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The Tomb of Suleiman The Magnificent’s Heart Found

Suleiman the Magnificent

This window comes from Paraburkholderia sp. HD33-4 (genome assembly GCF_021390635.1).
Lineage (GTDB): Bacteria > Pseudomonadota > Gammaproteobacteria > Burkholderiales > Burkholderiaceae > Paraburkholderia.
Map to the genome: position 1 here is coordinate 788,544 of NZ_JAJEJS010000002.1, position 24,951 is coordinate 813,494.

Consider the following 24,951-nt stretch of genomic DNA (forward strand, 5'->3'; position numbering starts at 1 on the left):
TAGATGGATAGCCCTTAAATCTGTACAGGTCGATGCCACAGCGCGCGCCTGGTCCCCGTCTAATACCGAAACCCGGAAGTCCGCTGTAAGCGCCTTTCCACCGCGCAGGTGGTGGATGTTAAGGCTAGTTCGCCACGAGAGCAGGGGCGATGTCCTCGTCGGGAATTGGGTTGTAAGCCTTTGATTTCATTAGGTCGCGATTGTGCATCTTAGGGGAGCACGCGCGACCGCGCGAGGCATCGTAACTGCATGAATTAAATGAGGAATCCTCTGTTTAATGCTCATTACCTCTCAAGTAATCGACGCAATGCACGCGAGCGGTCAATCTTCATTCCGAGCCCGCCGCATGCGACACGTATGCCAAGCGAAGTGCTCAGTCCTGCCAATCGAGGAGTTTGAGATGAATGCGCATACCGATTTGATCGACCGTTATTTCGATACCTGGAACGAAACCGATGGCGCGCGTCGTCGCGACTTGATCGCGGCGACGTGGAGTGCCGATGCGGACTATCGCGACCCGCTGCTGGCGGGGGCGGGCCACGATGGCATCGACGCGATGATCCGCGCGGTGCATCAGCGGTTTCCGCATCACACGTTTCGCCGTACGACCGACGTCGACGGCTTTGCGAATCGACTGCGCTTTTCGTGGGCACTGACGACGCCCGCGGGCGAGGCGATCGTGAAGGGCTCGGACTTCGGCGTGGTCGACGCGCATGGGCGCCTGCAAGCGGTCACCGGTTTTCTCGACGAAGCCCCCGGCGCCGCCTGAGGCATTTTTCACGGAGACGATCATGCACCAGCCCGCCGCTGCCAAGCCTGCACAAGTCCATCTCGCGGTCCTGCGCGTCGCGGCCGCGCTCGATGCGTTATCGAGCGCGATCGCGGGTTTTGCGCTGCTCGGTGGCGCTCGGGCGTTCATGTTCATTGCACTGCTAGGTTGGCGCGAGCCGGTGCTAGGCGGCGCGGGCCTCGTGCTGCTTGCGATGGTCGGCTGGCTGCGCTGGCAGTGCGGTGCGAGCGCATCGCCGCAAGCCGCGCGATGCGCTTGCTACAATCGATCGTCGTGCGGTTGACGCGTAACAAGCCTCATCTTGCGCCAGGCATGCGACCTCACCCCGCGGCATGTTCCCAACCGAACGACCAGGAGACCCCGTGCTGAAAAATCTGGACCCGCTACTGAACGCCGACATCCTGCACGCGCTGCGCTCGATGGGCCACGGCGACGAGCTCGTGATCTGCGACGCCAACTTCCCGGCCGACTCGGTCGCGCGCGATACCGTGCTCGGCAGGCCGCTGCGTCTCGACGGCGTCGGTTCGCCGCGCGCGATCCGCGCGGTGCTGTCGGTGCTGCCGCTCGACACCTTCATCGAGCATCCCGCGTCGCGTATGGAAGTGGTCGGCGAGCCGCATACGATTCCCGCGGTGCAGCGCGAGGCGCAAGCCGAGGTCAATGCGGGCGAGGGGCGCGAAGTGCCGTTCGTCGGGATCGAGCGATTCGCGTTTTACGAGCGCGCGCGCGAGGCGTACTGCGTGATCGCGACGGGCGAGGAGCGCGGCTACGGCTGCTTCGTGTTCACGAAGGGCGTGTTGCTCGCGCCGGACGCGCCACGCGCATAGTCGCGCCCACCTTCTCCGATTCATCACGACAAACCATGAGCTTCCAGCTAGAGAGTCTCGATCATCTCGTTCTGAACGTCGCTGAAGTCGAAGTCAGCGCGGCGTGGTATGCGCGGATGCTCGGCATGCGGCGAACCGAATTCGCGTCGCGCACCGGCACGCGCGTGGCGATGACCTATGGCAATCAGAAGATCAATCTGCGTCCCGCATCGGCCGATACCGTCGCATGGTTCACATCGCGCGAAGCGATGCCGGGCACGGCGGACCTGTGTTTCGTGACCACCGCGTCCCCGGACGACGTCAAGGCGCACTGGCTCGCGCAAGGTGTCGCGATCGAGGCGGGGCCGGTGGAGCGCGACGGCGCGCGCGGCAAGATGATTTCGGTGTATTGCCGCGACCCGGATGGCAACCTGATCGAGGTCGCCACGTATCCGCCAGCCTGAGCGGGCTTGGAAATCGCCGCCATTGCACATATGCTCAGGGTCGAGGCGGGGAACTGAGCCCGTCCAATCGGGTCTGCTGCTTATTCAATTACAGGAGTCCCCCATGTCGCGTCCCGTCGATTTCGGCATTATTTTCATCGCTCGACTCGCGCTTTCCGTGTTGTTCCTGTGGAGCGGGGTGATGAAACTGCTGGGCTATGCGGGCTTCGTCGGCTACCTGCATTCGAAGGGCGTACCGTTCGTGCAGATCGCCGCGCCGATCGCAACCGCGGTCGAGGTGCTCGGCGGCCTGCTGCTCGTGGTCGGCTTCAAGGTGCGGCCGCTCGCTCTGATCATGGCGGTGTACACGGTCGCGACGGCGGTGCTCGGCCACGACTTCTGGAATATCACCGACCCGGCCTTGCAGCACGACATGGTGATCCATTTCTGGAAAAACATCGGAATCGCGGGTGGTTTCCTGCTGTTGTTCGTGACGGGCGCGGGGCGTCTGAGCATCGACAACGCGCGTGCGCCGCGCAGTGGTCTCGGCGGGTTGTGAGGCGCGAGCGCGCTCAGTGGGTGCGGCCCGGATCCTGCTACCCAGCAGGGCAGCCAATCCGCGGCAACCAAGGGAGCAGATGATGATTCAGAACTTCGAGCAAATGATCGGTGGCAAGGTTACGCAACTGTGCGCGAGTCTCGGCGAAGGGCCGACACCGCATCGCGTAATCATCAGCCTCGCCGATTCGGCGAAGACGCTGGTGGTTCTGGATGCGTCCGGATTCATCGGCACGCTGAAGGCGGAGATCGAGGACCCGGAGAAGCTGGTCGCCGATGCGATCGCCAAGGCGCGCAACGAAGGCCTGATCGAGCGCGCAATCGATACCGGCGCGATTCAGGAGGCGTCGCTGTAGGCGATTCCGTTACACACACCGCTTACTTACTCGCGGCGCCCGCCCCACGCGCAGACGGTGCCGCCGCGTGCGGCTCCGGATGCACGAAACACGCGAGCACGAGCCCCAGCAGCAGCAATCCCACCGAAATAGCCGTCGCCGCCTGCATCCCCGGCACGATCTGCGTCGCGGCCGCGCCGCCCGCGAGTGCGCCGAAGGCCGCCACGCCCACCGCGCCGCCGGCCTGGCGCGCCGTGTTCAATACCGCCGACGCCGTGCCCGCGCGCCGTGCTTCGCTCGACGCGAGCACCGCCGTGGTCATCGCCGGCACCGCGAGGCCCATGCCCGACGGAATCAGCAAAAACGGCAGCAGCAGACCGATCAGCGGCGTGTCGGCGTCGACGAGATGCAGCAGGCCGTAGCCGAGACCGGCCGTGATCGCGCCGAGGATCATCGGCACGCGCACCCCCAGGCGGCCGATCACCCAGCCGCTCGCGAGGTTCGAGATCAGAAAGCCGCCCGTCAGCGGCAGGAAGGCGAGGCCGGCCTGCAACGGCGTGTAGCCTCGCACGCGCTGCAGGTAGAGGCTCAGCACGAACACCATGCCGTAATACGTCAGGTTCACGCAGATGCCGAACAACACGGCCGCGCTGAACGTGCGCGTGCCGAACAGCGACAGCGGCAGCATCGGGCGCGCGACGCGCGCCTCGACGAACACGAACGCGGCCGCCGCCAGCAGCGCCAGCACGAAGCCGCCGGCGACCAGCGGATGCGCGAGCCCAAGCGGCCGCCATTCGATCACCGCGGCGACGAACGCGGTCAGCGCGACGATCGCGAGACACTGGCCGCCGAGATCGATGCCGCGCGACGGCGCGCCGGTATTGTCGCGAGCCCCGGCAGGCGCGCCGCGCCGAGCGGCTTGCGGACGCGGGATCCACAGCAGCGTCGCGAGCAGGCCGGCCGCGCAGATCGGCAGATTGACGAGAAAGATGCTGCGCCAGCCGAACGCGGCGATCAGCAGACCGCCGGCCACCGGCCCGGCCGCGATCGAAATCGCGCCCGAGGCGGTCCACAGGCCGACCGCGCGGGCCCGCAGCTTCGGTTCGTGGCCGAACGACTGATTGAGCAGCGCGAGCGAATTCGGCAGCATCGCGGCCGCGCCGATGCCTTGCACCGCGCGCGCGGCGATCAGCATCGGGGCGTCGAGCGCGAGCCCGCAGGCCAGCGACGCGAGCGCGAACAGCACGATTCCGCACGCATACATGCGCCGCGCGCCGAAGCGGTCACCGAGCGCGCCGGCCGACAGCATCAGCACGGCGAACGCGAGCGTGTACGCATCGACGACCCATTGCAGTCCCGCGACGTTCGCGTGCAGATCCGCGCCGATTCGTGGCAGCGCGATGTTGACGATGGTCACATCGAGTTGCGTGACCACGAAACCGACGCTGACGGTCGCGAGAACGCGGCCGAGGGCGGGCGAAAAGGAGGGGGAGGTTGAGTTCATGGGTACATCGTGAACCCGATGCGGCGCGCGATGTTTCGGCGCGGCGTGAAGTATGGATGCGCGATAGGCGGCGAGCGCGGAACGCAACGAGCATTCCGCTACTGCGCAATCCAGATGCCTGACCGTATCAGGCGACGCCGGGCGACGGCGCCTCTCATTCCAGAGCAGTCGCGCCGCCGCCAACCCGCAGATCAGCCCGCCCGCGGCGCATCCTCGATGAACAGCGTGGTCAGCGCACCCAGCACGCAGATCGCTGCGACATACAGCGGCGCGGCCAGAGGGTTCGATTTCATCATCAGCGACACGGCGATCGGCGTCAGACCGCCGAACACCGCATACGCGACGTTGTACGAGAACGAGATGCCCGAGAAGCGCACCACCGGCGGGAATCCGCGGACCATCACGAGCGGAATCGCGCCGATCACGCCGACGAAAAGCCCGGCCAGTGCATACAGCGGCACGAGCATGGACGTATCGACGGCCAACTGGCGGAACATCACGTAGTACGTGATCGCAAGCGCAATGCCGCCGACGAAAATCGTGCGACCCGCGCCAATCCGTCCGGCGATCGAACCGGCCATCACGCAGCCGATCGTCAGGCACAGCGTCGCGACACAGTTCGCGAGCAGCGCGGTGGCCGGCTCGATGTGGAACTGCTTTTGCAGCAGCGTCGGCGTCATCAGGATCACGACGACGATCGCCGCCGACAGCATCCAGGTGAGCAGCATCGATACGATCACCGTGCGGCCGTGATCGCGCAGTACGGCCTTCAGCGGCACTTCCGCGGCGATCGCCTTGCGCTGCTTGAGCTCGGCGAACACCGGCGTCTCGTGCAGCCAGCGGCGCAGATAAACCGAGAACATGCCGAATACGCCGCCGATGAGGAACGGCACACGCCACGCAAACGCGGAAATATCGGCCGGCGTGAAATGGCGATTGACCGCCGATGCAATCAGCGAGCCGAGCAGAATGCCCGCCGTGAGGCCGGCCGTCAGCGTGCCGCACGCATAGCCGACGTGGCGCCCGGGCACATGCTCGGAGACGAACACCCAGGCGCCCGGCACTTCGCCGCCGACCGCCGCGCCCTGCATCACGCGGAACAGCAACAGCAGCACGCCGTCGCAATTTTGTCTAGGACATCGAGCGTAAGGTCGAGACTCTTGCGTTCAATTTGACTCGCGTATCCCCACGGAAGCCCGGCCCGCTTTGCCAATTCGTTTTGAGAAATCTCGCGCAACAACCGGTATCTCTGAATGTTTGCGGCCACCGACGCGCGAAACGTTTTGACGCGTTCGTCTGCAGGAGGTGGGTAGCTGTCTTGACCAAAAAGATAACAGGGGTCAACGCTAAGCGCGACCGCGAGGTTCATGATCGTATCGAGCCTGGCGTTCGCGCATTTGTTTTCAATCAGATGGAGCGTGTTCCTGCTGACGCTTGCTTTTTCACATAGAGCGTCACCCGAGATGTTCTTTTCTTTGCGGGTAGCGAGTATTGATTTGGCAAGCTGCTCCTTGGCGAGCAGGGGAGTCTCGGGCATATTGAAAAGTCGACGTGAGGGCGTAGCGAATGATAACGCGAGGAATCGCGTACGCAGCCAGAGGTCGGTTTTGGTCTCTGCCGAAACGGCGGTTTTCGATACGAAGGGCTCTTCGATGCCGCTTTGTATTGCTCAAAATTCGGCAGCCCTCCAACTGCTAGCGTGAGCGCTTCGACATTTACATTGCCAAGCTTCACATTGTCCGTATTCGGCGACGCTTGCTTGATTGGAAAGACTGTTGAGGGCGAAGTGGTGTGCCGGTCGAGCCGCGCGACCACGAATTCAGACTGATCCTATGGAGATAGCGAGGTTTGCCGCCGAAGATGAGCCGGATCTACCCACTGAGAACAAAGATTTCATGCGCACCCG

<![CDATA[Suleiman I, the only son of Selim I, was born November 6th, 1494 on the Black Sea coast of Turkey. At the age of 26 he became the tenth sultan of the Ottoman Empire, in 1520. In his homeland he was known as Kanuni (the lawgiver), but to Europeans he's always been Suleiman the Magnificent. Now it seems the long lost tomb where his heart and other internal organs were buried in Hungary has been found. In the summer of 1566, Szigetvár Castle in Hungary was the site of a bloody siege. For five desperate weeks the castle’s garrison - the hopelessly outnumbered forces of the Austrian Empire - held off an advancing army of more than 100,000 Ottoman troops led by Suleiman, who was by then a graying veteran leading his thirteenth military crusade. All accounts from the time describe a heroic fight which ended in what can only be called a cavalry charge of death and glory. None of the Austrian troops survived, but the weeks of bitter resistance had cost the Turks over 20,000 men and stopped their campaign in its tracks. Suleiman never saw the castle fall. Just the night before the sickly sultan died in his tent, two months before he would have turned 72. The sultan’s body was taken home to be buried in Constantinople, leaving behind the legend along with his heart and internal organs in Hungary, buried under the military tent where he died, in a golden casket. When the Austrian Habsburg Empire forced the Turks out of Hungary more than 100 years later in the 1680's, both the town of Turbek and the tomb were destroyed. Turbek, a small settlement and the location of Suleiman’s encampment during the siege, was discovered in 2013 and has been the site of ongoing excavations since then. In addition to the building they believe to be the sultan’s tomb, researchers have uncovered a small mosque, military barracks and a dervish monastery, arranged in a pattern which matches a 1664 town map. They've also discovered decorations on wall fragments which match those found in Suleiman's Turkish tomb. The actual building believed to be Suleiman's tomb contains a large pit, an indication it was the victim of looting sometime towards the end of the seventeenth century. Suleiman's Hungarian tomb was supposedly built on the very spot where his tent stood during the siege, and where he ultimately died. According to Norbert Pap, department head of Political Geography, Regional and Development Studies at the University of Pecs in Hungary, objects found during the dig and other historical evidence strongly suggest this is in fact the remains of the great sultan’s tomb. Pap is hopeful further excavations, which have stopped for the winter and are scheduled to resume in April, will provide conclusive evidence. Until his death at the age of 71, Suleiman was the longest ruling sultan of the Ottoman Empire. During his 46-year reign (1529 - 1566) the Turks dramatically expanded their dominance across the Balkans, North Africa, the Middle East and eastward into Egypt. The empire nearly doubled in size in these years. His fleet, under the command of the fearsome Admiral Barbarossa, was master of practically the entire Mediterranean. As sultan, Suleiman was responsible for modernizing the judicial system and the military, while he himself was an accomplished goldsmith and poet. This was an uplifting and prosperous period not only for Istanbul, but the whole Ottoman Empire as well. Numerous buildings were constructed which still survive today; new dams and aqueducts were built, as were schools, Turkish baths, bridges and botanical gardens. ]]>

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